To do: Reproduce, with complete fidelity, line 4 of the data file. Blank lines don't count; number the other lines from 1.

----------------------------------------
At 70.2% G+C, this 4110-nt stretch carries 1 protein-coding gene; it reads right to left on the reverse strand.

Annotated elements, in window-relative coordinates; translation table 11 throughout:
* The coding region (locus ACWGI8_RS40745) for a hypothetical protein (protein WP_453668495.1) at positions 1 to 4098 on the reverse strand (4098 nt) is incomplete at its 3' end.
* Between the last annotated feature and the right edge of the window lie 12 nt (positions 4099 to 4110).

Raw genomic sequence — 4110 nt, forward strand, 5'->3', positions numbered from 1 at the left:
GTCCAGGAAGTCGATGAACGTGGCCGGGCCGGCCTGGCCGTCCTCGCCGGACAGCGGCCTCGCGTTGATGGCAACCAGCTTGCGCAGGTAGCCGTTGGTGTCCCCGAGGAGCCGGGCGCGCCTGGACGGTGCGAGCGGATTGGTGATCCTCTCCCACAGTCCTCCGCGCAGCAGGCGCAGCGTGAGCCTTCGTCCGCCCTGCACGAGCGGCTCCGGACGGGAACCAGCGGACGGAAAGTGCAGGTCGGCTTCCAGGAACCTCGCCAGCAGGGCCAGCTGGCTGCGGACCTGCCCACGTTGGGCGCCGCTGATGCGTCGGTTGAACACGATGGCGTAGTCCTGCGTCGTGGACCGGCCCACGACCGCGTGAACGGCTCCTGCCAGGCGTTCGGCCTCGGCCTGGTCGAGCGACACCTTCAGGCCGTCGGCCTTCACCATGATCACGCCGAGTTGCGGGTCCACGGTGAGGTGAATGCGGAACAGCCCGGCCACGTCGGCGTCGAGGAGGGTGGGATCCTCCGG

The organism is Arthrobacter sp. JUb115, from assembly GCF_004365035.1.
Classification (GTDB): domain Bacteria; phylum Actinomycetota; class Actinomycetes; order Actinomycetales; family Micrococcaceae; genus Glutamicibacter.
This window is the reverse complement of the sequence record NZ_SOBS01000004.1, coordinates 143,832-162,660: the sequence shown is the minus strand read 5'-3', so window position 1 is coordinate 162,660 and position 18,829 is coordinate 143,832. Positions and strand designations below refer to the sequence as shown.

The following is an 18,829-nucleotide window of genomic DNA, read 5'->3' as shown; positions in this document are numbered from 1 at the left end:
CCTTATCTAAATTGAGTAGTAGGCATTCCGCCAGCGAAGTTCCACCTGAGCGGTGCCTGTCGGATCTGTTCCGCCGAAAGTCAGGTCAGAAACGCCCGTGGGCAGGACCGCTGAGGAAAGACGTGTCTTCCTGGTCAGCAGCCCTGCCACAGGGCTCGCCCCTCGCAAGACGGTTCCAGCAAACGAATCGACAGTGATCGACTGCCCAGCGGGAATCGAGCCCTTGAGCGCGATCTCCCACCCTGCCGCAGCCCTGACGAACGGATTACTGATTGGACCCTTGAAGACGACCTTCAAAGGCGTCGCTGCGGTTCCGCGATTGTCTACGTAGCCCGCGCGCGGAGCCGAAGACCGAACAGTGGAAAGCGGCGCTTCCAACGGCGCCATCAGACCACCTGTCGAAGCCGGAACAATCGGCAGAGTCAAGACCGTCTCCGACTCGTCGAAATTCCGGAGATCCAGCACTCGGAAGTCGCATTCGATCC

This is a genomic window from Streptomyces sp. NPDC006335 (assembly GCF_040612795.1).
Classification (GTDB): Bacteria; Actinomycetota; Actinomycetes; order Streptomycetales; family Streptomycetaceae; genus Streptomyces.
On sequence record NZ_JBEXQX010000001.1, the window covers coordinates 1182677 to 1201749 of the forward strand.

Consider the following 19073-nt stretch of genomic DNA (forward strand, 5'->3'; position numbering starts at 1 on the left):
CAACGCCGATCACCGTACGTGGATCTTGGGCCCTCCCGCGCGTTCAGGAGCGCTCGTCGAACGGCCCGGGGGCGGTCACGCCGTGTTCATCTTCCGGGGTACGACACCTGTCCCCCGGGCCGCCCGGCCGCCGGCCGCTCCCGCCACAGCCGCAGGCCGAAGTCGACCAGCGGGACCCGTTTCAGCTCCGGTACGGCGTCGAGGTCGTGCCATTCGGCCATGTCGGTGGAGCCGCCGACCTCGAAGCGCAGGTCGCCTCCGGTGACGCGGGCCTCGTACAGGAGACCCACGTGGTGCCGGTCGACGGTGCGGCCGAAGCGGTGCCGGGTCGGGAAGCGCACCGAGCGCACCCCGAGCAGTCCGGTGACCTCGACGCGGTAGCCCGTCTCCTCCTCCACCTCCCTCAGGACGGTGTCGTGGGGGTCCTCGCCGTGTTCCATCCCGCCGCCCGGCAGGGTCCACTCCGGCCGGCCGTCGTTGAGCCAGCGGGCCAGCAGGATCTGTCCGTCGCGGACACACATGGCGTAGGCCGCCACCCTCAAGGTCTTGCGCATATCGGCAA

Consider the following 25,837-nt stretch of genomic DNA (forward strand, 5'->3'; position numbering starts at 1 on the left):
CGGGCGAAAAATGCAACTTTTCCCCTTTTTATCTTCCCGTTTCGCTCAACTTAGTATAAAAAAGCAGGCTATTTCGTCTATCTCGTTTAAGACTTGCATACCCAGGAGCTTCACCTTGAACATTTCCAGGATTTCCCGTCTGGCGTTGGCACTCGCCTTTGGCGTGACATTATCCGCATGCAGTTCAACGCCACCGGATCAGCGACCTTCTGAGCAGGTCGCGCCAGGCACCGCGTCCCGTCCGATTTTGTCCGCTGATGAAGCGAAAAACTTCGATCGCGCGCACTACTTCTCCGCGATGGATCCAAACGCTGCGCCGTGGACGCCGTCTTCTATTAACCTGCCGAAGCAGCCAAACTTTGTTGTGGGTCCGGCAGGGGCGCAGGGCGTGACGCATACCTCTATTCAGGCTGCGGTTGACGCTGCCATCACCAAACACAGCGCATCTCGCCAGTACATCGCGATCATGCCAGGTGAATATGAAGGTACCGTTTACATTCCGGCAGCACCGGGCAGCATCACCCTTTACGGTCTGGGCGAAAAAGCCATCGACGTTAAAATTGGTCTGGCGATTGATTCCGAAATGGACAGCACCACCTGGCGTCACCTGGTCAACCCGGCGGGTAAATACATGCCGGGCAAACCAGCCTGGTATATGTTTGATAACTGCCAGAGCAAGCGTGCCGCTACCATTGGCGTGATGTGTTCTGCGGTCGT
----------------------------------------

* Between the last annotated feature and the right edge of the window lie 12 nt (positions 4099 to 4110).